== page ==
Our highways have a way of tying together the various sections of this country. US Highway 1, the old post road, runs from Boston to Washington and then on south to Miami. It was the first major highway in the country. US Highway 30, known as the Lincoln Highway, runs eastward from Chicago and was one of the first westward highways in this country. And who can forget Route 66, the mother road? This highway, running from Chicago to Los Angeles and passing through Missouri, Kansas, and Oklahoma is famed in story and song as the road that led the families from depression era farms to the riches of the golden west.

I have always thought that it would be a good way to spend a summer or perhaps even a year driving the US highways starting up on US 1 in Maine and driving the highways in numerical order. I would start up in Maine and drive down US 1 until it intersects with US 2 and then follow US 2 to where it intersects US 3, and so on. I know that it is not completely possible to drive all the highways in a consecutive manner but it might be a fun to spend vacation time trying.

I do know that you can start near Columbus, KS (in the southeast section of Kansas) and drive in sequence highways 59, 60, 61, 62, 63, 64, 65, 66, and 67. This will put you in Little Rock, Arkansas. There you can pick up US 70 and follow it west to US 69, which, if you head north, will take you to Springfield, MO. But if you stay on US 70 for a little longer, you will reach US 71. So, here in the heartland of our country is the sequence of highways 59 through 71, skipping 68. It happens that US 68 is goes through part of Ohio but don’t ask my why or how. If you go north on US 71 in search of US 52 for a distance, you will find something interesting. All this driving through Kansas, Missouri, Arkansas, and Oklahoma and you end up about 5 miles from where you started.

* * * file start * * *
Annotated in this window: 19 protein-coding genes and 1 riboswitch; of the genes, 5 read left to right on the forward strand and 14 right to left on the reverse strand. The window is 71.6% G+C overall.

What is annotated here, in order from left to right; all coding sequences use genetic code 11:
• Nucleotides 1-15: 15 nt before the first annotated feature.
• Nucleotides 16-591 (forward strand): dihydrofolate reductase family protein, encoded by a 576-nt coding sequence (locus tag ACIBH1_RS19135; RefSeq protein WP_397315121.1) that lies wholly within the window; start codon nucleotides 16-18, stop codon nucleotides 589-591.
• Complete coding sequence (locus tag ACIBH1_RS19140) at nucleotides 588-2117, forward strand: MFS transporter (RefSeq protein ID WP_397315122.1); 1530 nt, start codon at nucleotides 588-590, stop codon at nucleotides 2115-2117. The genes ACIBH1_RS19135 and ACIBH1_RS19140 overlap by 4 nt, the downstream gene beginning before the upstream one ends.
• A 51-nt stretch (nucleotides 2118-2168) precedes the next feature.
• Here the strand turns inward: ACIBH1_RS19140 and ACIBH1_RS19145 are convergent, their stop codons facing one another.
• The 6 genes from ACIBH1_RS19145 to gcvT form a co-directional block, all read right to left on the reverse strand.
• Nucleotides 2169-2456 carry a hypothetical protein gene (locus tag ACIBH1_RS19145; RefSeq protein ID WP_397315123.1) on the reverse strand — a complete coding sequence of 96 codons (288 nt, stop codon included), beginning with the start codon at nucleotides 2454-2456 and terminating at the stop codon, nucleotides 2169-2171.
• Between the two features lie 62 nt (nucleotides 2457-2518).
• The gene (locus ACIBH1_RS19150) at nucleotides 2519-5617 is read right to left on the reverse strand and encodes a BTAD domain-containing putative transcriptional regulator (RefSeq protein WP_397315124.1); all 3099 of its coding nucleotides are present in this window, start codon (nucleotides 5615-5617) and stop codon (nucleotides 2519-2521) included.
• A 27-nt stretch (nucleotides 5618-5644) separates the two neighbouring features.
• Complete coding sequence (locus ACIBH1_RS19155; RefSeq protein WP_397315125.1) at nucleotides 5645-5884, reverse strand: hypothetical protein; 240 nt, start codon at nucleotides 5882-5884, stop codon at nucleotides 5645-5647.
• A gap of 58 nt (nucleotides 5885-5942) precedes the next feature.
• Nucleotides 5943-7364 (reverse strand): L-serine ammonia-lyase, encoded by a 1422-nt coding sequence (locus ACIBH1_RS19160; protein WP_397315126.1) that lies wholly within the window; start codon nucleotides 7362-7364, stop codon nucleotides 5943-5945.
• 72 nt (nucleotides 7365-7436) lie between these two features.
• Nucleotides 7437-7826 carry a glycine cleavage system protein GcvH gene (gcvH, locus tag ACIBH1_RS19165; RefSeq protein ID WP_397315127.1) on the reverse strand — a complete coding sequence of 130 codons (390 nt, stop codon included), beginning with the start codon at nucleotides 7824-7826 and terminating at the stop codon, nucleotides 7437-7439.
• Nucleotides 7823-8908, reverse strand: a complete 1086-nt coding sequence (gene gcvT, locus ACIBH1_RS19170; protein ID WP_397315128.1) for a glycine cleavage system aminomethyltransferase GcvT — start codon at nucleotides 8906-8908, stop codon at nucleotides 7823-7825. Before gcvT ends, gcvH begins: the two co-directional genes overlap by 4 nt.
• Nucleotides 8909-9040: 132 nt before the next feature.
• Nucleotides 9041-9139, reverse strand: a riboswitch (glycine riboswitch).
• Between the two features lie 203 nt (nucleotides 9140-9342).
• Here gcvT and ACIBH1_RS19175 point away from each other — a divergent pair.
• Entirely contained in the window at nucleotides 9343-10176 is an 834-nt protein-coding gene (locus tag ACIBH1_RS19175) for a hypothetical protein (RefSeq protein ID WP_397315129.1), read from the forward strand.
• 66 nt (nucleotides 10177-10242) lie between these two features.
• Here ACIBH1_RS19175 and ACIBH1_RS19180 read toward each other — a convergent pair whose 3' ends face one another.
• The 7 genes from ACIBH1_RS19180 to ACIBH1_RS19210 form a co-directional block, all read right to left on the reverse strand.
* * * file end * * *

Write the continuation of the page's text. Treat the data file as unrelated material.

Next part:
This is an interesting drive but I am not sure that anyone would want to spend all that gasoline (especially today) driving around the country if all you do is end up where you started. It is the metaphor of our lives that says we want our journey in live to have meant something. We want our journey in life to have taken us somewhere. Even if we never go anywhere physically in our lives, we want to know that our time on this earth was worth the effort.

For some, John’s vision of the New Jerusalem is a representation of that completion of the journey. But for others, it is the fear in the hearts of the disciples when Jesus, after his resurrection, tells the disciples that He is going where they cannot come. How can the journey end that way? But more often than not, our journeys have been like Paul’s, going places that we are not sure of, uncertain of what lie ahead. It is that uncertainty that drives our journey; but it may be how we deal with the uncertainty that determines where we go.